‘However, if such boiler and appurtenances were in proper condition and safe for such use in moving traffic, but due to defendant’s negligence were defective i one or more of the respects alleged in the complaint and Vance H. Thoms had actual knowledge of such defect or defects, or such defects were so plainly observable that in the reasonable exercise of his faculties he should have known of such and may be presumed to have known thereof and the dangers that surrounded him then Vance [246 U.S. 121, 127] H. Thoms assumed the risks of injury and the plaintiff cannot recover in this action.’
The charge requested is inconsistent with the provisions of section 4 of the federal Employers’ Liability Act and section 2 of the Boiler Inspection Act. As given it is enough to say that it is more favorable to the company than the law requires. See Chesapeake & Ohio Ry. v. Proffitt, 241 U.S. 462, 468 , 36 S. Sup. Ct. 620.
The further contention is that the effect of this charge was to leave to the jury to determine the type of boiler construction, in respect to the use of the large button heads which are alleged to have made the engine unsafe to operate. And it is contended that there is testimony tending to show that the use of either the large or small kind of button heads was approved by the federal department of boiler inspection. Attention is directed to the testimony of an expert witness, offered by the defendant for the purpose of showing that low water was the cause of the explosion, in which he spoke of the use of the button heads of the larger and also of the smaller or taperhead kind, and was asked whether the United States government made certain requirements as to how boilers and engines should be constructed, to which he answered:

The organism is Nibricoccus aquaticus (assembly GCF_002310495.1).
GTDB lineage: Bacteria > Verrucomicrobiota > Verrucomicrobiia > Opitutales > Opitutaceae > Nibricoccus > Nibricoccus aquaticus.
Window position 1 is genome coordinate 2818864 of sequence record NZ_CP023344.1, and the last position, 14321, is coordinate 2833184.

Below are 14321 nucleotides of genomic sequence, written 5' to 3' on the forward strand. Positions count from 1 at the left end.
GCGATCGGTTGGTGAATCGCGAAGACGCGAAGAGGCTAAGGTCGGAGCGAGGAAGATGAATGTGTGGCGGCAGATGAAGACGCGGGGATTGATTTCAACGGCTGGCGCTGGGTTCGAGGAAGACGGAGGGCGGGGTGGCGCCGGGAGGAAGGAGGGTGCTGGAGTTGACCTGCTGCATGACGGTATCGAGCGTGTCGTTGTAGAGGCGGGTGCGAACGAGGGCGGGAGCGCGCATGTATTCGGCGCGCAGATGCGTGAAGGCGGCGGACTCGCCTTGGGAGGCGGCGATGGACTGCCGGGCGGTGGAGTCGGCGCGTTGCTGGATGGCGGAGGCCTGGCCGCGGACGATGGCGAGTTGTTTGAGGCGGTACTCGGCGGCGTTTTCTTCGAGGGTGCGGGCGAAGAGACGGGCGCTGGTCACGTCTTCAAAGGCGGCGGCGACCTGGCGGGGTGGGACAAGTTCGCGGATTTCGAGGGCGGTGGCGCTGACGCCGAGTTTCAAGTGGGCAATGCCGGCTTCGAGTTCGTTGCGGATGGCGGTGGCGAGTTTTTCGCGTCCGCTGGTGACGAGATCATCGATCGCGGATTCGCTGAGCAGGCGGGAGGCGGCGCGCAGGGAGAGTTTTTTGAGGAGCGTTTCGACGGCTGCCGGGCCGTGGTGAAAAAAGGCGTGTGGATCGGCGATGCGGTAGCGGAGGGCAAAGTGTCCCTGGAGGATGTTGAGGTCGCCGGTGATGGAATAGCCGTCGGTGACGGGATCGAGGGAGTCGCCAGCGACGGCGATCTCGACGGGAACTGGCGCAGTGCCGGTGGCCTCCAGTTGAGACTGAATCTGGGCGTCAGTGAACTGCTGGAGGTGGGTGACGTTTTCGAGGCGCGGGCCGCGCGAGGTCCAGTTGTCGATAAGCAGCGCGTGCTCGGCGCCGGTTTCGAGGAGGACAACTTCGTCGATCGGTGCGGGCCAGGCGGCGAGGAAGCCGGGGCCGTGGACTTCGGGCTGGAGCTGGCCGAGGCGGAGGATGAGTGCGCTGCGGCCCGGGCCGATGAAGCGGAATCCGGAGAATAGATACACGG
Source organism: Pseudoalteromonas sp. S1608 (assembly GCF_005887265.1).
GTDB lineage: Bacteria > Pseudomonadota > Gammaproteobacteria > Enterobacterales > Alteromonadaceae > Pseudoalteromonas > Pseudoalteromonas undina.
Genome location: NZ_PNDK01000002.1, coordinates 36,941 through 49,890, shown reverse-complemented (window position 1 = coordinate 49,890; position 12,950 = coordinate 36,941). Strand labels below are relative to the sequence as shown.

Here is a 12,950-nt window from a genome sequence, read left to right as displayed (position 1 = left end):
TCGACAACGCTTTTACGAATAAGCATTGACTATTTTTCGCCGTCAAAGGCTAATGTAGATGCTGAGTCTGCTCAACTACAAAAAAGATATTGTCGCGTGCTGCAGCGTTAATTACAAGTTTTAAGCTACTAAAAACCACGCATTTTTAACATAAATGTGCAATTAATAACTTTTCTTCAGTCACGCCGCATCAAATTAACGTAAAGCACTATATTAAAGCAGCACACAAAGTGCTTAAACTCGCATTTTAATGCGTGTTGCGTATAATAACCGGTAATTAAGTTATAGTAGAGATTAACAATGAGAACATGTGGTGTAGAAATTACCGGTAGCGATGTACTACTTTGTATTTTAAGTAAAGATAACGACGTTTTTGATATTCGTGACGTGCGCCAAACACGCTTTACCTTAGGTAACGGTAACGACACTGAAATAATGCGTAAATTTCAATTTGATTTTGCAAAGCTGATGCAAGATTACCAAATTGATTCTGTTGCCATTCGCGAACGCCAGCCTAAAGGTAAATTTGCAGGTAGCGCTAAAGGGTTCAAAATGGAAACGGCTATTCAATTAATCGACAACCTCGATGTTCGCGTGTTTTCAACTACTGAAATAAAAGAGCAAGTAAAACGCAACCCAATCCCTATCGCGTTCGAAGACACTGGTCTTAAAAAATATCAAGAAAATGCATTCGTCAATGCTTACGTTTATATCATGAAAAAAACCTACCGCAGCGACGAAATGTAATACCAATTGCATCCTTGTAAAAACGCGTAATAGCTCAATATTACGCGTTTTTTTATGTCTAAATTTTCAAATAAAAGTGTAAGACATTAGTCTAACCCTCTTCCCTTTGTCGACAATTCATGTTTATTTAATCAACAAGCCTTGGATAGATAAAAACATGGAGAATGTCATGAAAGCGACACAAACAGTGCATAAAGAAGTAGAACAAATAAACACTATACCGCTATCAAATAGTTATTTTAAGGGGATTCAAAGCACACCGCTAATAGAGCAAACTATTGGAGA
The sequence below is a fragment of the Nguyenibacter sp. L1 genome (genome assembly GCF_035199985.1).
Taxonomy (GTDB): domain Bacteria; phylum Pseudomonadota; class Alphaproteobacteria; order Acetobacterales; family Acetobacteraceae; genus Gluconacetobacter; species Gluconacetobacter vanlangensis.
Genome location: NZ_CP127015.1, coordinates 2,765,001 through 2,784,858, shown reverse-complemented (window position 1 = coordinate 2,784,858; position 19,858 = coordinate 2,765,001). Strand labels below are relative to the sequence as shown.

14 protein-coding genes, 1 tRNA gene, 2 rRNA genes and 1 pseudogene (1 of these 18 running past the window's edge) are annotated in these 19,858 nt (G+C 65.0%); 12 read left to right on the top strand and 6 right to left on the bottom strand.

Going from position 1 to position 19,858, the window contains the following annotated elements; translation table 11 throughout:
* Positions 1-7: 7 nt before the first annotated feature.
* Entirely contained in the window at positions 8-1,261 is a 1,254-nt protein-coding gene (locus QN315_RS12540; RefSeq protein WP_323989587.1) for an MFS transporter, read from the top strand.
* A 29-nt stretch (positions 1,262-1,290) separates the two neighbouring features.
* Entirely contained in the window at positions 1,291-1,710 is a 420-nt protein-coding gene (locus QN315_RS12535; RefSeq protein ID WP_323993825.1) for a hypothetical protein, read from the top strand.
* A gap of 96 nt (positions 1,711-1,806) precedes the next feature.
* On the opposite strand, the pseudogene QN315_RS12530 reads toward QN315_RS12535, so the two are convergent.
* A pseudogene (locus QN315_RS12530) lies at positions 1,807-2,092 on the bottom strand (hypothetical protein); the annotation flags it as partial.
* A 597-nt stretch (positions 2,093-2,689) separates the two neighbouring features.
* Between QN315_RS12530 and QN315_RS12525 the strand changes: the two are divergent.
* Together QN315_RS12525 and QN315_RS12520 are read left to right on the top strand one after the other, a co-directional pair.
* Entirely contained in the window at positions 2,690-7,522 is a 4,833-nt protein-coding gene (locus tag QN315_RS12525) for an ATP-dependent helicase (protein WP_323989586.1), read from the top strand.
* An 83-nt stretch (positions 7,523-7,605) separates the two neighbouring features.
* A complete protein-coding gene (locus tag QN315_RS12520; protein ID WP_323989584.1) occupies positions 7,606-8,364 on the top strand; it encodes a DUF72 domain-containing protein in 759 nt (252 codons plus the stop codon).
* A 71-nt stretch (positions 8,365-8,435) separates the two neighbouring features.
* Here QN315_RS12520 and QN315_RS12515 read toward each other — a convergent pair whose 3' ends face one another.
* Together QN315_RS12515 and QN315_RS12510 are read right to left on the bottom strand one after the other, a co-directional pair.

‘No. Not as long as we have the proper factor of safety. … They have a factor of safety, and the factor of safety is five on the shell of the boilers; that is if we have a 200-pound pressure boiler it should stand up to a test of 1,000 pounds; five to one.’
Asked whether the government inspects engines and locomotives in general, he answered, ‘Yes, by the United States inspector.’ and that there was a standard to which locomotives must be built in order to pass inspection. Asked as to the type of the crown bolt permitted, he answered that either type is acceptable when properly applied. It is evident that this testimony, whatever might be its effect, is far from showing an approval by governmentinspectors [246 U.S. 121, 128] of the use of the large type of button head upon an oil-burning engine.
Nor can we agree with the contention of the plaintiff in error that so long as the large button head had not been disapproved by the government inspector such fact is conclusive of the sufficiency of the type in use. We find nothing in the Boiler Inspection Act to warrant the conclusion that there is no liability for an unsafe locomotive, in view of the provisions of section 2 of the act, because some particular feature of construction, which has been found unsafe has not been disapproved by the federal boiler inspector.
Other errors are assigned, so far as they are open here we have examined these assignments and find in none of them reason for the reversal of the judgment of the Supreme Court of Washington, and that judgment is